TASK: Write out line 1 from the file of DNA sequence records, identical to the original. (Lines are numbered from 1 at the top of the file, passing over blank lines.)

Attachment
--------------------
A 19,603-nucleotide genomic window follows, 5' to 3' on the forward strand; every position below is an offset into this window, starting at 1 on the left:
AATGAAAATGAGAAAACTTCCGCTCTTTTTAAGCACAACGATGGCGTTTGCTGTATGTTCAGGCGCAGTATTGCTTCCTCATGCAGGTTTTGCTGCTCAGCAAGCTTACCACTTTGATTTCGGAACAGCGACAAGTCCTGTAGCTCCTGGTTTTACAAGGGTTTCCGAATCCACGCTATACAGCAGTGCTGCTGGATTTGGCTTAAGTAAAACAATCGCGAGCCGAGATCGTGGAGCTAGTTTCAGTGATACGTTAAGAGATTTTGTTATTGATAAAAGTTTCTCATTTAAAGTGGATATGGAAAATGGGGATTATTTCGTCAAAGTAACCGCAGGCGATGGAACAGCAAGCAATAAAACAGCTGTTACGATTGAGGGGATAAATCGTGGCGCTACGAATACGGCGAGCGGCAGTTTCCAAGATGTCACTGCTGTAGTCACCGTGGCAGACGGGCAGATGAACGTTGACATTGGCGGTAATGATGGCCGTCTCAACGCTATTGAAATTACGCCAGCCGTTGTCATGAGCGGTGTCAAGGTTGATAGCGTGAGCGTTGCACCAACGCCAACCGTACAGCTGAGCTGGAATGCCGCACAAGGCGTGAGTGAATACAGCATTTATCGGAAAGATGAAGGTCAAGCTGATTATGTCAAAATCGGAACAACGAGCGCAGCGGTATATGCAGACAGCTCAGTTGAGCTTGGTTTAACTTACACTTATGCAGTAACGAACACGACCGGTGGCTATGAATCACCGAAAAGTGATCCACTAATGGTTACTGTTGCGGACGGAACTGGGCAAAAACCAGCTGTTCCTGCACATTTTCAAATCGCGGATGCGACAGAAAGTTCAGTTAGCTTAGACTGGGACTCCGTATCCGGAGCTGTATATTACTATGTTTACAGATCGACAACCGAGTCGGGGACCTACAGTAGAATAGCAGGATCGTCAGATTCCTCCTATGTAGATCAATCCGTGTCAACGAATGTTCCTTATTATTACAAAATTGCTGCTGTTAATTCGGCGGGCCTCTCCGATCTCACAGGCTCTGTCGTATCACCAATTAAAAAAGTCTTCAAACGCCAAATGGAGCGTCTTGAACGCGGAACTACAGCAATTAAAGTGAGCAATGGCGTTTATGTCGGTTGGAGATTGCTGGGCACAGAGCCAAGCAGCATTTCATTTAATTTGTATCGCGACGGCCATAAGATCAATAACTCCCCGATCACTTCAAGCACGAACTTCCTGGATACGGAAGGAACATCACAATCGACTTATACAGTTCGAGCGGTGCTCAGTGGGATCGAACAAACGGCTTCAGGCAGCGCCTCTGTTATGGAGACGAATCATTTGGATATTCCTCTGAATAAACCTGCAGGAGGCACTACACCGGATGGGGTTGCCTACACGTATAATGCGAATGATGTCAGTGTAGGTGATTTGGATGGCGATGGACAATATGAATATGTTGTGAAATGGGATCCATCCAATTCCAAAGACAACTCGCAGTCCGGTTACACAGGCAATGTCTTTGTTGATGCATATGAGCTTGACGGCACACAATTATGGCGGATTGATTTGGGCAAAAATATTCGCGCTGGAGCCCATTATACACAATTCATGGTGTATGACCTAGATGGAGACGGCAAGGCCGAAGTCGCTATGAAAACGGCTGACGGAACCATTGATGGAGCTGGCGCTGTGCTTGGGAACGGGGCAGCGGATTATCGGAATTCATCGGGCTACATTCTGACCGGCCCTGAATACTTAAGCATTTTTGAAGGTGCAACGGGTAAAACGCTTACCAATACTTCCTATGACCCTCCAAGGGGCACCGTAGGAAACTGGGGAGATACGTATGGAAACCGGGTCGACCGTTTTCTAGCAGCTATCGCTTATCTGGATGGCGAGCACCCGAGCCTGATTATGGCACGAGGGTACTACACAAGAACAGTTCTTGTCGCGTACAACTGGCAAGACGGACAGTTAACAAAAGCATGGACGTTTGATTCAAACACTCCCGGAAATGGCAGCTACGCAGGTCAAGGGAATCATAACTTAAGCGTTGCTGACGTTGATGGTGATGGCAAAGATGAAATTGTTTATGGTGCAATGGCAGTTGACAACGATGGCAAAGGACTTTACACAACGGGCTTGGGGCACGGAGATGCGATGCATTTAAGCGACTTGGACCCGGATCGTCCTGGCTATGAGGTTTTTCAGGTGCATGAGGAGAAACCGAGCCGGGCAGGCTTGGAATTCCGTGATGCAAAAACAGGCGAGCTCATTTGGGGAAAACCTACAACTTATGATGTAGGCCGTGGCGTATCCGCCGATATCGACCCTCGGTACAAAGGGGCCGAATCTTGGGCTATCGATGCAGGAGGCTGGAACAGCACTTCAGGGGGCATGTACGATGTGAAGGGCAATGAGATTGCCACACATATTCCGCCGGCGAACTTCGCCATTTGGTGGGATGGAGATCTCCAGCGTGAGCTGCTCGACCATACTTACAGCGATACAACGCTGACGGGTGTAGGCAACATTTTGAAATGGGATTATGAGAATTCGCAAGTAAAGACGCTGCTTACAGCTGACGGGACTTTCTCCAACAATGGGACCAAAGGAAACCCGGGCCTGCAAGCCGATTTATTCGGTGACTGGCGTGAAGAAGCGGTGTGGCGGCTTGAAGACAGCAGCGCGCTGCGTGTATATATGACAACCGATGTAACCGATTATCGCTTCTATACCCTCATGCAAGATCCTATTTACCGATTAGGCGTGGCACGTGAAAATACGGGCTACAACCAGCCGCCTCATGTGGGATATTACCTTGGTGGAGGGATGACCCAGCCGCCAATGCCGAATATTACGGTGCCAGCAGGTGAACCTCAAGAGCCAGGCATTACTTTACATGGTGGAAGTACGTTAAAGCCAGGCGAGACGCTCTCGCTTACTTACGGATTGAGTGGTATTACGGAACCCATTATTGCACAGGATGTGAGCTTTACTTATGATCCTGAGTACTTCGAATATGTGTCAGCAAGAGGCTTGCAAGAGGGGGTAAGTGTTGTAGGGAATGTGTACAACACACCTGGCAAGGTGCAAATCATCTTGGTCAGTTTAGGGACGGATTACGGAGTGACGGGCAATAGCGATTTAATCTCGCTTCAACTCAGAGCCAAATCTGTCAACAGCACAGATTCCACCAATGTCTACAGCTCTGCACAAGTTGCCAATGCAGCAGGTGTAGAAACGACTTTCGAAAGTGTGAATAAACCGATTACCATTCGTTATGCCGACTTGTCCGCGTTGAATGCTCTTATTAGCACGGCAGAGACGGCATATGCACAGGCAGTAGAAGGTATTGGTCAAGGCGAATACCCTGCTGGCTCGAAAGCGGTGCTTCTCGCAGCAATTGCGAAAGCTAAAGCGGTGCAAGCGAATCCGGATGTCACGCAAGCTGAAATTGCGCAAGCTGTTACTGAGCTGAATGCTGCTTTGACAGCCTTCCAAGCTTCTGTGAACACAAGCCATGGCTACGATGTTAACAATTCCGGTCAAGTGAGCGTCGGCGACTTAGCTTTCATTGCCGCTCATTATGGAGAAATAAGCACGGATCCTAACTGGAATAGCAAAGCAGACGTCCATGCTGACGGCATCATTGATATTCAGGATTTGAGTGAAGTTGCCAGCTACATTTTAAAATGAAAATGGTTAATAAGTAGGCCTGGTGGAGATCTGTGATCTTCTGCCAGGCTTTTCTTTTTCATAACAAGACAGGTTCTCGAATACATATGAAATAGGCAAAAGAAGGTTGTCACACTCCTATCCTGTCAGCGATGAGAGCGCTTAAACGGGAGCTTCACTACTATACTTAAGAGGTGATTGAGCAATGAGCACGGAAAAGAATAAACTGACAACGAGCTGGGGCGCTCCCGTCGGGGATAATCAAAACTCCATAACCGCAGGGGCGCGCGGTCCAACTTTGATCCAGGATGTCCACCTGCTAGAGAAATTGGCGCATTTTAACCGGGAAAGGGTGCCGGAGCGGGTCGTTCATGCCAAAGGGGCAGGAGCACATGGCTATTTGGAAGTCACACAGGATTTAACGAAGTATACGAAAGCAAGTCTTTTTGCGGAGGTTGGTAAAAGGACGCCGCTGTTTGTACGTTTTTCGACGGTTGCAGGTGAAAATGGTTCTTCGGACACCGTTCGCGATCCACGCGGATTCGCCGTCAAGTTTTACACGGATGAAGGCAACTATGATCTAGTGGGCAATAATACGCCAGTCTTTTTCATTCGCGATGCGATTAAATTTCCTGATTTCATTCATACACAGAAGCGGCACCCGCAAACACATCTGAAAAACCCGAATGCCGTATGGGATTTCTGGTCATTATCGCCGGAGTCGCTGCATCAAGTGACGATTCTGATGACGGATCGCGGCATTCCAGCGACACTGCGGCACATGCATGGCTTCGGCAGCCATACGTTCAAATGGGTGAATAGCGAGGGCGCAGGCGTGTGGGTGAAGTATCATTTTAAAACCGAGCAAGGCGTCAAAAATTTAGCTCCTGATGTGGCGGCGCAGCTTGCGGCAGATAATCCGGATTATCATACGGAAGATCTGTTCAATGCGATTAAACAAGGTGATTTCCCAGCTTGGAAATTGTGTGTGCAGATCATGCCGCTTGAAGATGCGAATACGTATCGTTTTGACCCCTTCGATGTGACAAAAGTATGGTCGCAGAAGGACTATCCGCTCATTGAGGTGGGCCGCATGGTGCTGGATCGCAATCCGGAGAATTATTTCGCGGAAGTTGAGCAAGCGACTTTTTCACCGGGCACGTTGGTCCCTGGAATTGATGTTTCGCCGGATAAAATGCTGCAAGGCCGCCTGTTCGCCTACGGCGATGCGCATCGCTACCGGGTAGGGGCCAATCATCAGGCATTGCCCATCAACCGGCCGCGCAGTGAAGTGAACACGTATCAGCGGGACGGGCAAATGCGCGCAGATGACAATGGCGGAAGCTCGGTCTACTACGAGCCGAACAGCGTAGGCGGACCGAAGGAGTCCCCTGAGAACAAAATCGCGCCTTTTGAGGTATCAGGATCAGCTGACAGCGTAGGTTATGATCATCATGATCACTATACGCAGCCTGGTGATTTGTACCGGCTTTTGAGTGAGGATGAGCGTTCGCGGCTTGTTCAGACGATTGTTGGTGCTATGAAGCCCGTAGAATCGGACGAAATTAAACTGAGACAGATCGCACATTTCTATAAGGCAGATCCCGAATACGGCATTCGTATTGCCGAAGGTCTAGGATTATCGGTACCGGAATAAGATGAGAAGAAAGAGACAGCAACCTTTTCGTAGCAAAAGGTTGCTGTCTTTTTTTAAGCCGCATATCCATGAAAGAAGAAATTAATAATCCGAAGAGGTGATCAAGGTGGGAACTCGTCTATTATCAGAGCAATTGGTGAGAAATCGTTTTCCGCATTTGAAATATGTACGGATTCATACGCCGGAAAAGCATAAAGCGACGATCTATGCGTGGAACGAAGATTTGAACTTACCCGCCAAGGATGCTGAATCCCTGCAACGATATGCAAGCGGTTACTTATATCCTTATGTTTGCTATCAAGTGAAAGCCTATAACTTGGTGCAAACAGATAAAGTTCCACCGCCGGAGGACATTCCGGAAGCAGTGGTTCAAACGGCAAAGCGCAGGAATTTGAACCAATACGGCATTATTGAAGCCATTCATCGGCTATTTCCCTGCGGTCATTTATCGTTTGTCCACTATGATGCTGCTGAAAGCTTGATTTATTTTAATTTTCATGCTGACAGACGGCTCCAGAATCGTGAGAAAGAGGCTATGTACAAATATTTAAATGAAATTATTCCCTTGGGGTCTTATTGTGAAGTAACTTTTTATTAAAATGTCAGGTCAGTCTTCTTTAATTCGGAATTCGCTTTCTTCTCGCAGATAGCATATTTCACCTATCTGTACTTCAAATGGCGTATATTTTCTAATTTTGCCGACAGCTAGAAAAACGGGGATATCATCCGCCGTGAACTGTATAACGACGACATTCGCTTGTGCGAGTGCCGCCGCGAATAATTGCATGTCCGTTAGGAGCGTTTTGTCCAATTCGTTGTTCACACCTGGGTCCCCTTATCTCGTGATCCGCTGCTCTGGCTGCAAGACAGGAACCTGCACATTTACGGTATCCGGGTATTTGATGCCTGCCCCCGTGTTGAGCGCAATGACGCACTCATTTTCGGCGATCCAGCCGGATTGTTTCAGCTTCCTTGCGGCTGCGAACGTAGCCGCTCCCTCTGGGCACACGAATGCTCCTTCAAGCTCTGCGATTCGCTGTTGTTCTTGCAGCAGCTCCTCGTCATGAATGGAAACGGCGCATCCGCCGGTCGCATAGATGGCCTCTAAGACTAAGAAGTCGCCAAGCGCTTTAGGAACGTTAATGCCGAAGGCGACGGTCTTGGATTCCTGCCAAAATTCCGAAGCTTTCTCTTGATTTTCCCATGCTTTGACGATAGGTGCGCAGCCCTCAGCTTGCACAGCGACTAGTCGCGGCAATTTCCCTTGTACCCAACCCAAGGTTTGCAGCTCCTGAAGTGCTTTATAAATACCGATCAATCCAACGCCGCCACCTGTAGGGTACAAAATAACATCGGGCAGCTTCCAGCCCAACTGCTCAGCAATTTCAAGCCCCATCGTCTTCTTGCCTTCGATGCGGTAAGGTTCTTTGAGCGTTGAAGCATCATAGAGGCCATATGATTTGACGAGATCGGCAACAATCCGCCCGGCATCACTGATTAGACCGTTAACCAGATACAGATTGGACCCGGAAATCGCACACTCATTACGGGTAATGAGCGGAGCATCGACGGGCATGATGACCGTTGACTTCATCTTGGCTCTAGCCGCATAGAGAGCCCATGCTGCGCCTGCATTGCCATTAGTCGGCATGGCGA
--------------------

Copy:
A 19,603-nucleotide genomic window follows, 5' to 3' on the forward strand; every position below is an offset into this window, starting at 1 on the left: